Time to break this Seventies streak.
It’s summer now for real. And I’ve never been very partial to July, except for the fact that there’s no school when you’re a kid. It’s the month that parallels January, another month I’m not too big on. But that parallel causes me to reflect that on 22 January I posted about a song called “Winter,” in the midst of a serious cold wave. So why not a song “about” July here at the center of the summer?
The Decemberists were a big indie discovery in the early Aughts. Today’s song is the first song I ever heard by the band, on a disc of tunes my student Lauren gave me in 2007. The song sent me in search of other music of theirs, and that led me to what is still my favorite album of theirs, Castaways and Cutouts (2002). Colin Meloy’s lyrics are almost too literate at times, a wealth of verbiage and fanciful situations. It had been awhile since I’d encountered someone with such a knack for turning a phrase.
Meloy’s singing put me in mind, oddly enough, of David Byrne. Not because there’s much in common in their style, but in the way that the voice was so unique in its particularity, in a delivery that was unmistakeable, and, at first, a bit off-putting. Meloy has a certain flatness of affect, always. And yet there’s a lot of spirit to his songs. They’re mostly comical—jaunty ditties, shanties and the like—often with the flair of Brit folk that I like so much. The band is from Portland, and Meloy hails from Montana, but they must’ve put in some time with classic folk.
“July, July” is fairly unique among The Decemberists’ material, as far as I can tell. The albums I know are Castaways, Picaresque (2005), The Hazards of Love (2009) and The King is Dead (2011). I’ve seen them perform twice—once at Spring Fling at Yale and once at Terminal 5 in NYC, the night after Obama got elected. That was a pretty up night and fun performance.
From my first encounter with the song I liked the way it comes bubbling in, and the chorus, “July, July, July / It never seemed so strange” felt full of youthful good cheer. For some reason, the song and the band seemed swaddled in indie-cred. It was a time of searching out the offbeat with the idea that every region must have its top products—Athens, GA; Seattle, WA; Chicago, IL . . . why not Portland, OR, why not Austin, TX . . . It was their time.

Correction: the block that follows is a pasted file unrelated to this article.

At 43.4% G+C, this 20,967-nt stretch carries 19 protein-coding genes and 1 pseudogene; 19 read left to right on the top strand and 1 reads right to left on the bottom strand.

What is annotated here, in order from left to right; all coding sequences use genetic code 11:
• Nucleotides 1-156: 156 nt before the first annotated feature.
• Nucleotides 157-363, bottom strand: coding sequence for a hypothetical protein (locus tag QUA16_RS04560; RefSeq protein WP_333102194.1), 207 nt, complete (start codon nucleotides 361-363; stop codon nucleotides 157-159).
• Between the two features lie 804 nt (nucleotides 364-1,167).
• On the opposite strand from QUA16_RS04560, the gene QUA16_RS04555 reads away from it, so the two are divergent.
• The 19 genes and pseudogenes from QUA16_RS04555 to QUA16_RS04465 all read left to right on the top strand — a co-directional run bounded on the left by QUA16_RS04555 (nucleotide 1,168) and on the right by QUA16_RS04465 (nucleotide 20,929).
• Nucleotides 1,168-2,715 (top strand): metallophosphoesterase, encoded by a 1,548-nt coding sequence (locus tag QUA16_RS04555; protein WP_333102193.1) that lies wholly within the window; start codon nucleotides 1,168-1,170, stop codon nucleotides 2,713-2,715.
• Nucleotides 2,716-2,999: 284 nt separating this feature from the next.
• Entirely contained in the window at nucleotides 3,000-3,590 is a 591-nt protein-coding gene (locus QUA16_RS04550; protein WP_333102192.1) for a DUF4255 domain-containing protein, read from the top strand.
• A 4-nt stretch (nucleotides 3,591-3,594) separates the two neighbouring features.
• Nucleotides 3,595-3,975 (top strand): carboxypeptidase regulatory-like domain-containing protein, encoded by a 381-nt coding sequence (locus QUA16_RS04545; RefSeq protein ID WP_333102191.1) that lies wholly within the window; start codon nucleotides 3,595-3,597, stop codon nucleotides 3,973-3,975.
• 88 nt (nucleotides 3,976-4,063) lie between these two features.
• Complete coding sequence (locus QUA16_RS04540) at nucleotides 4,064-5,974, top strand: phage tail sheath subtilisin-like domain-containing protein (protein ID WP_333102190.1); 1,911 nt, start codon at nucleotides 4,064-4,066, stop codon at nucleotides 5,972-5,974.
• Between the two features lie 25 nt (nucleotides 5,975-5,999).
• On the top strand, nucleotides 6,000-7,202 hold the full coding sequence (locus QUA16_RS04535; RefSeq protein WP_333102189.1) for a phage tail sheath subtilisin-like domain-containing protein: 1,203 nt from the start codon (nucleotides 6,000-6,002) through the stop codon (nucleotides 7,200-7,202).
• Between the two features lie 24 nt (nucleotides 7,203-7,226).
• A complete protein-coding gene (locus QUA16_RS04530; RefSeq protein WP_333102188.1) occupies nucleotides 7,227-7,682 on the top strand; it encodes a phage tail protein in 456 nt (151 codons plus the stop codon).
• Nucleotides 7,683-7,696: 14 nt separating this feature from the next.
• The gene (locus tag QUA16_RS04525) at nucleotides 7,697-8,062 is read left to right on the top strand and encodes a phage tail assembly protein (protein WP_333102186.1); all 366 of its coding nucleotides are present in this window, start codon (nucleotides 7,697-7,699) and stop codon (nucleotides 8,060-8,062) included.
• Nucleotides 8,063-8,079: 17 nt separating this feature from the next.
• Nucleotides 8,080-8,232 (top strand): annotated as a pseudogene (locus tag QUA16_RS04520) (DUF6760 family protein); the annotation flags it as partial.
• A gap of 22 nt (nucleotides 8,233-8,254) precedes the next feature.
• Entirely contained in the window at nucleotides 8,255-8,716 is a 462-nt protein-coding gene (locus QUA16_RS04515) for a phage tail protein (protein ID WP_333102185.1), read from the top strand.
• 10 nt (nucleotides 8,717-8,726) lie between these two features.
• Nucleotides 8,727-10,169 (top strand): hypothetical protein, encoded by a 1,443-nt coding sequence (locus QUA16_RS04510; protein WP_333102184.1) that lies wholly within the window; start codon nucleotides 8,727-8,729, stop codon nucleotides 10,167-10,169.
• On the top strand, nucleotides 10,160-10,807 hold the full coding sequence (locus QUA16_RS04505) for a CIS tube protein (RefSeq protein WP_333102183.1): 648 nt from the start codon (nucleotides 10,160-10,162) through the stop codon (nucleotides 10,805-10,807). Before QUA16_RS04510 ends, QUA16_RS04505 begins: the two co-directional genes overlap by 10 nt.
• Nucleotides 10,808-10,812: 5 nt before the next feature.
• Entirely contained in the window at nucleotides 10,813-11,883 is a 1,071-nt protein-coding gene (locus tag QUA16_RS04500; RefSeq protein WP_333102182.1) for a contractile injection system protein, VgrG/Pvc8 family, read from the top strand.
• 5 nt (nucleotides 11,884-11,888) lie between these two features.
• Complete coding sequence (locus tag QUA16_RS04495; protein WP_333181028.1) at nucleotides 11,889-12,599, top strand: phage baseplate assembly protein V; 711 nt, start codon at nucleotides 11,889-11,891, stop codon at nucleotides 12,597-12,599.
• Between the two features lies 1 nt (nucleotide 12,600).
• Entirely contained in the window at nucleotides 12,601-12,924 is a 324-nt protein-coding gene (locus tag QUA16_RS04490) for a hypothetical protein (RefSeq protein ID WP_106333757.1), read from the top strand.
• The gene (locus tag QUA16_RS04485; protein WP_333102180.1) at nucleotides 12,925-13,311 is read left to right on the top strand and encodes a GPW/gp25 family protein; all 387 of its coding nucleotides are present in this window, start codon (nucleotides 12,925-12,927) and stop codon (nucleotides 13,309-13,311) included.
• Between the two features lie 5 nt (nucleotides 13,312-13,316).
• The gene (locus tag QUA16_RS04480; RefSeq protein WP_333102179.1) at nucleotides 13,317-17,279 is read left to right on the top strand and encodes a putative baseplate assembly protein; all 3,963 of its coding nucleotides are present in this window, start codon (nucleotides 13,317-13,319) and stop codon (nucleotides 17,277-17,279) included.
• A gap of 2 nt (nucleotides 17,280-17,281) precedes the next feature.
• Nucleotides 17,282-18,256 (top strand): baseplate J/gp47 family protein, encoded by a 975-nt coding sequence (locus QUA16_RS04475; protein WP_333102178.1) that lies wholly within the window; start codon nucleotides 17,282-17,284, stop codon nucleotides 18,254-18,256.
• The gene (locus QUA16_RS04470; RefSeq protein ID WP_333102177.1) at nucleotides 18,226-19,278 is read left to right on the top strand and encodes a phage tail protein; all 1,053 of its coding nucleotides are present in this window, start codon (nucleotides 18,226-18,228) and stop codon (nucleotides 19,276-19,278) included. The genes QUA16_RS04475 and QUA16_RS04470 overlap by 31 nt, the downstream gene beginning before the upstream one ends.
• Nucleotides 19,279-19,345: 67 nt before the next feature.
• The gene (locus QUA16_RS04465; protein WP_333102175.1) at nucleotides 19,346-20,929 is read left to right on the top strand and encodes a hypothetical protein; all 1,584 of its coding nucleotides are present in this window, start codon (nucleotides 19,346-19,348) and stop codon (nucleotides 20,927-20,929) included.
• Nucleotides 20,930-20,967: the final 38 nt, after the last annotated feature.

It never seemed so, it never seemed so stray-yay-yay-yange. Infectious, in an oddball way.
But what really charmed me about the song’s lyrics was the specificity and randomness of this verse:
And we'll remember this when we are old and ancient / Though the specifics might be vague / And I'll say your camisole was a sprightly, light magenta / When, in fact, it was a nappy bluish gray
The idea of growing old and trying to remember youth appeals to me, obviously. Surrounded often by college age kids, it’s easy to think in terms of their youthful times and one’s own. There’s a great distance between the eras but not the ages. Twentysomething is twentysomething. And in Meloy’s youthful voice (28 when this album came out) delivering such glibly apt images—the contrast between “sprightly, light magenta” and “nappy bluish gray”—one hears that insouciant acceptance of whatever is. Being young is like that. To see that there’s a difference between the “magenta” that he projects himself recalling and the “bluish gray” of the real camisole is to see the difference between a chosen image and an actual one. But what Meloy grasps is that “the specifics might be vague”—which is a throwaway in the sense that neither “specific” is “vague,” rather their relationship is. The comparison, we might say, is purely verbal, despite the fact that they create different visuals. He’s riffing on the possibilities of “recall,” allegedly, but one senses neither is actual. Unless you want to believe in the girl in the nappy bluish gray camisole. Which is fine with me. Me, I’m all for believing in what the imagination furnishes whenever it chooses not to be “vague.”
This is the story of the road that goes to my house
And what ghosts there do remain
Meloy is a writer whose material often touches on matters that appeal to my imagination (still on the trail of ghosts, one way or another). Other times, like the mention of the gut-shot French Canadian, the songs incorporate stories and figures that almost overwhelm one's identification, at least for me. And yet Meloy has a great ability to match a melodic line to a verbal line that got and kept my attention for a while. The King is Dead was, in some ways, their strongest overall album, but it's not likely they'll match again the dreaming awake quality that captivates me in their first full-length album.